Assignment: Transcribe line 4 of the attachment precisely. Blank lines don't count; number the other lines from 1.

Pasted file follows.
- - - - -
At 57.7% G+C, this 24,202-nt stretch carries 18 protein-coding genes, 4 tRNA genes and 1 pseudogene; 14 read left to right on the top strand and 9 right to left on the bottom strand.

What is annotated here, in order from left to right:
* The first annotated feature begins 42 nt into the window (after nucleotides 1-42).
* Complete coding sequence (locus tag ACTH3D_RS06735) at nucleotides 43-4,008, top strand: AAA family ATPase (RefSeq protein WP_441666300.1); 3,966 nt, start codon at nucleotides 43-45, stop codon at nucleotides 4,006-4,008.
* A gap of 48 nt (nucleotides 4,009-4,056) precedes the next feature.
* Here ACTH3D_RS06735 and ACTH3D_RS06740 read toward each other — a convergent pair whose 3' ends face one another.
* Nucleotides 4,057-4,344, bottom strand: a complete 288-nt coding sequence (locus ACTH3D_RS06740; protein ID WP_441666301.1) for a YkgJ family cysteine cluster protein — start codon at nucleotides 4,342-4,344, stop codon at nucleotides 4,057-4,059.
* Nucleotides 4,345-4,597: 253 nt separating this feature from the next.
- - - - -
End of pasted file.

* Complete coding sequence (locus tag ACTH3D_RS06735) at nucleotides 43-4,008, top strand: AAA family ATPase (RefSeq protein WP_441666300.1); 3,966 nt, start codon at nucleotides 43-45, stop codon at nucleotides 4,006-4,008.